Calming Herbs 1: Valerian
Updated: Nov 5, 2020
As we approach fireworks season, there are calming herbs that can help pets who are scared of the noise. Today’s spotlight is on Valerian Root (Valeriana officinalis), a tall hardy perennial native to Europe and western Asia. The roots are a gentle anxiolytic, muscle relaxant and natural sedative due to several active phyto-compounds.
Valerian comes in various preparations. For animals I would start with the dried root. It very stinky for humans (a bit like smelly socks!) but very popular with cats in particular. Animals will sniff it, chew it, and even roll on it. Valerian dried root is safe for rabbits and guinea pigs too. It creates a feeling of calm after the initial excitement. The dried pieces of root may be left on the ground for your pet to interact with as they please, perhaps best in the garden to avoid the stinky stuff around your human companions!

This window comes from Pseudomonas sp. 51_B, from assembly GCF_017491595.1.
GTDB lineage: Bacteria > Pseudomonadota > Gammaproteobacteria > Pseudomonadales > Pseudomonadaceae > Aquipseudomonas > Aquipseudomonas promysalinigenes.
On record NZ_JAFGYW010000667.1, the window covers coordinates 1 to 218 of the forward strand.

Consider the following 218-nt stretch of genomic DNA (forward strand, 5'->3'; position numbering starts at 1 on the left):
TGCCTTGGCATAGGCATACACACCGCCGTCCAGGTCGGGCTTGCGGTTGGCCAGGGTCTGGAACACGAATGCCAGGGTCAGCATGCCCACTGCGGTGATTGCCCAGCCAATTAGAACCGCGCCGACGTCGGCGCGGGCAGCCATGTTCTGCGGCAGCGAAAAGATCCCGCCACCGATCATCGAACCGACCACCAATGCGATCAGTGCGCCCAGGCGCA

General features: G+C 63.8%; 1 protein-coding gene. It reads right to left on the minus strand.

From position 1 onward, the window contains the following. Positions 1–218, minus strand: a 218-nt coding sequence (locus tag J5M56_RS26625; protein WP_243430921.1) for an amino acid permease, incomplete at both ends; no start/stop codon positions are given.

There is also a valerian hydrosol which can be spritzed around the room to help create a calming space or sprayed onto a cloth for your pet to inhale or rub on to. A hydrosol spray is not as pungent as the dried root which may be easier on your nose.
Thirdly, there is valerian essential oil. With dogs it is safe for them to sniff and even lick it if they choose. However, with cats you must be careful with essential oils - only allow them to inhale from a short distance. Never let your cat lick an essential oil nor get any on their skin as it can potentially cause toxicity. Inhalation however can be very therapeutic for cats if done correctly and safely. My preference would be to start with the dried valerian root as cats tend to prefer that anyway.
It is best to plan ahead if you are anticipating firework noise and begin with the calming herbs while your pet is still relatively relaxed. Once they have full on anxiety it is harder to calm that down as the adrenaline reaches its peak. So create a calming safe space well in advance. Bring outdoor rabbits and guinea pigs indoors if you can. For more help contact Rita who will be happy to give free advice. Stay safe and well.
Note: Always follow the principles of self-selection; never force a remedy on an animal nor mix it in food. Valerian in large doses can cause stomach upset, so only allow your animal to take as much as it needs.
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